The Governor of the Bank of Ghana (BoG), Dr Abdul Nashiru Issahaku, has given the strongest indication that with the debt owed to commercial bank by the Volta River Authority (VRA) now partly settled, performance in the banking sector will improve tremendously.
The government, at the beginning of this month, made an upfront payment of GH¢250 million to the lender banks as part of the Legacy Debt owed by the VRA.
Under the agreement reached with the banks, the remaining balance is expected to be paid within a period of five years with quarterly principal and interests.
Speaking at the annual luncheon of the Ghana Association of Bankers (GAB) in Accra yesterday, Dr Issahaku said the first payment of the debt should provide relief to the commercial banks in the country.
He re-echoed the concerns and perhaps the biggest headaches of financial institutions about non-performing loans (NPLs) sitting on their books, a situation that affected their operations which in turn had a toll on their performance.
“ That notwithstanding, the payment made so far will go a long way to aid the operations of the banks and enhance their activities,” he said.
The 33rd Annual General Meeting (AGM) brought together executives and members from the 32 banks that make up the association.
The annual meeting brought members together to wine and dine, as well as strengthen relationships among themselves.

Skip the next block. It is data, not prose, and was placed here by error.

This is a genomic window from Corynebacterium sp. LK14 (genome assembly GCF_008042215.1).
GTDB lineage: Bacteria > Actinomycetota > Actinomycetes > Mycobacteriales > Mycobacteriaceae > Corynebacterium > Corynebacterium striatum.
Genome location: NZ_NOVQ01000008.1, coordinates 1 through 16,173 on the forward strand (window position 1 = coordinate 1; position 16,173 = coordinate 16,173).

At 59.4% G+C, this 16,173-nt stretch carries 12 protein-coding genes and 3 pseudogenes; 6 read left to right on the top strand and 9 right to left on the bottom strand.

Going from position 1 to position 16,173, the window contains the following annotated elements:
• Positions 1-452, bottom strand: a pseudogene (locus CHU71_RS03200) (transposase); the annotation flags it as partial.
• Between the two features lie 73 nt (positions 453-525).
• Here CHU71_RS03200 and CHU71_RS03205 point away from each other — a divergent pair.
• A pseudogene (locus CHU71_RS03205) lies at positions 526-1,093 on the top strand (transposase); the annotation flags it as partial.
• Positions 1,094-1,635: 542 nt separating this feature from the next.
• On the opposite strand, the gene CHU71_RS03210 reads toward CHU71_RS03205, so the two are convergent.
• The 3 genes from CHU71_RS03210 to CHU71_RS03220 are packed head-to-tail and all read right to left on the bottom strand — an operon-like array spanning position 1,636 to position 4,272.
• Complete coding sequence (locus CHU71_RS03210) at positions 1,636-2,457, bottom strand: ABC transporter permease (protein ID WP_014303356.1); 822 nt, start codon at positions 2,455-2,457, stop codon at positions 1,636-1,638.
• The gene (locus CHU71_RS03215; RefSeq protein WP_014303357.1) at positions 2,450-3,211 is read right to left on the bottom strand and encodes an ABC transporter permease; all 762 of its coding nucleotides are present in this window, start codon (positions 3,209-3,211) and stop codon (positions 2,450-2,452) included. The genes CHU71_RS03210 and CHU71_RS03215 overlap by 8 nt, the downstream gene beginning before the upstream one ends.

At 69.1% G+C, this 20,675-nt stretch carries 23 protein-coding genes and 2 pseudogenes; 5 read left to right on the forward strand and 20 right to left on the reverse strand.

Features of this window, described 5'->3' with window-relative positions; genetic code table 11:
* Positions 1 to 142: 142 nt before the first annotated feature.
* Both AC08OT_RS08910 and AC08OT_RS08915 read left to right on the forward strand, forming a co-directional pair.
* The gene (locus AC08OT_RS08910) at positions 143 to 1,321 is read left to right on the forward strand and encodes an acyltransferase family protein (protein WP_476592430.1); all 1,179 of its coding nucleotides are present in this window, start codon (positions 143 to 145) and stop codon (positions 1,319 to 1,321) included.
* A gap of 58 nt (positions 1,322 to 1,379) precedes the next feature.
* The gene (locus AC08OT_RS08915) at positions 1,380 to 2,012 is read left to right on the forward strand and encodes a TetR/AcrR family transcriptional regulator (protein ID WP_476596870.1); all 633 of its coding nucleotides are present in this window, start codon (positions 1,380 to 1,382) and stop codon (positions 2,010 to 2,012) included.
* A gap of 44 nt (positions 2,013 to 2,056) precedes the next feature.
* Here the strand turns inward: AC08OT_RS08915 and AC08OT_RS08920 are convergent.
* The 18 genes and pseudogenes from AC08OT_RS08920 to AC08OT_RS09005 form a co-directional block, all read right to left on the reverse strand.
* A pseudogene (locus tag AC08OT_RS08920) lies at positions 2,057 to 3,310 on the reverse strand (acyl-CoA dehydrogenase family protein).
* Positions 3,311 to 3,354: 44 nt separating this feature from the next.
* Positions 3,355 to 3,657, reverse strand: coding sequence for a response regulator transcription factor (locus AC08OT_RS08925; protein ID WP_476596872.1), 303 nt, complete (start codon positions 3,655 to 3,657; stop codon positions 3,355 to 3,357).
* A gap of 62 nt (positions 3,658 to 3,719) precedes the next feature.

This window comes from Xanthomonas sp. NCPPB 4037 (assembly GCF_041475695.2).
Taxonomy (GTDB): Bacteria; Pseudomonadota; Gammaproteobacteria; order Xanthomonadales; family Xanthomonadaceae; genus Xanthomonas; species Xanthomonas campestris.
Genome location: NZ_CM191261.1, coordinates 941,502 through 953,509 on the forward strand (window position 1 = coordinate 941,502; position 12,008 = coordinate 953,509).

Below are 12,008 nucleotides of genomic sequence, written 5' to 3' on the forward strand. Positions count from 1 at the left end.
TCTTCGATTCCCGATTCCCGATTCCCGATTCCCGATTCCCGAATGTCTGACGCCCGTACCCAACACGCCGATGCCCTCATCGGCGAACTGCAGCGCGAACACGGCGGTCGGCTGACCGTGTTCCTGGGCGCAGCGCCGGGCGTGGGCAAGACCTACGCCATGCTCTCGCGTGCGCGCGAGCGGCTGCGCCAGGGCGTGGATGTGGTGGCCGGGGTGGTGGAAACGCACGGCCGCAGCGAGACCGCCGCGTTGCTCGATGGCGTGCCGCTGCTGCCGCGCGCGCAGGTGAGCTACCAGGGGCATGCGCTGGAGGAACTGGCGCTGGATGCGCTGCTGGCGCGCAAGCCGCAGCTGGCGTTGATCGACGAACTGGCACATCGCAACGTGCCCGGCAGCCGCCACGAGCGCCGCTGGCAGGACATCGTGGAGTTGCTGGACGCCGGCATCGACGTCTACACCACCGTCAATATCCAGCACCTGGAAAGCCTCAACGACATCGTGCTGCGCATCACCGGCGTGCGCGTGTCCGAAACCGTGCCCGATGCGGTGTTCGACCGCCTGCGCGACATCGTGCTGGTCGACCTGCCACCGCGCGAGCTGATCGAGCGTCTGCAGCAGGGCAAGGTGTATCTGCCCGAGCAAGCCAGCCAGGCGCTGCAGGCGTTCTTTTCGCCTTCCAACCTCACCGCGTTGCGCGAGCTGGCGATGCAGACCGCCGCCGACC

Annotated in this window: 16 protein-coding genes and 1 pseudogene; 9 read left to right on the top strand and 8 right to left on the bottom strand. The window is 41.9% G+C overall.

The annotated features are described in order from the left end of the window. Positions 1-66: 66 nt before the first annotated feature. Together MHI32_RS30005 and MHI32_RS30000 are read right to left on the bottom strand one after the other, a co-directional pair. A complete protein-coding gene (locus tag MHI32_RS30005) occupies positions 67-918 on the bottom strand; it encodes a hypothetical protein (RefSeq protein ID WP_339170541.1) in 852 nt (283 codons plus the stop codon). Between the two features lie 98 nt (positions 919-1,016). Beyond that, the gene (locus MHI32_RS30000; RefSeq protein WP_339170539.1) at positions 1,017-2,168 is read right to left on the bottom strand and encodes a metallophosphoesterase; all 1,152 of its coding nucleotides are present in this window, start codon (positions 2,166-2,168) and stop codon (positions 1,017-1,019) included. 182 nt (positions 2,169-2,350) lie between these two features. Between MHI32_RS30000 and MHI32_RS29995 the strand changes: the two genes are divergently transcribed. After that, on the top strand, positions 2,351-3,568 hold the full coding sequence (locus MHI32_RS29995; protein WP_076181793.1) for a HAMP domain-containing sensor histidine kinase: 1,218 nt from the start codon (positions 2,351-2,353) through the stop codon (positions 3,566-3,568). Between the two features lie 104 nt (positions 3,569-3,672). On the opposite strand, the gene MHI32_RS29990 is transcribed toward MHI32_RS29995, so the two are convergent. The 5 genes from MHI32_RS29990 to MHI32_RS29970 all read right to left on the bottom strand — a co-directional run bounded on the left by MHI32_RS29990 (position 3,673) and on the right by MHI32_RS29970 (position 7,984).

According to the annual report of the GAB, the industry’s performance was a reflection of the banks’ strategic plans and the good decisions it took during the year under review.
It also indicated that members of the association paid over GH¢2million as tax to the government of Ghana during the year under review.
“Total industry deposits increased by seven per cent over the 2014 level to over GH¢43million,” the report added.
Addressing the media earlier, the President of GAB, Mr Alhassan Andani, also affirmed that the first tranche of money paid to the commercial banks would enhance their performance.
Mr Andani, who is also the Managing Director of the Stanbic Bank Limited, expressed the hope that some of the money would be paid at the end of September and December this year.
When asked about his take on the current policy rate released by the BoG, he indicated that the association could not react to that now.
On small and medium-scale enterprises (SMEs) and lending by the banks, Mr Andani dismissed claims that commercial banks usually found it difficult to lend to them.
He advised that there was the need to always structure their management and administration properly before the banks could easily lend them, adding “we always try to even assist them to restructure their management in order to meet up to standards.”
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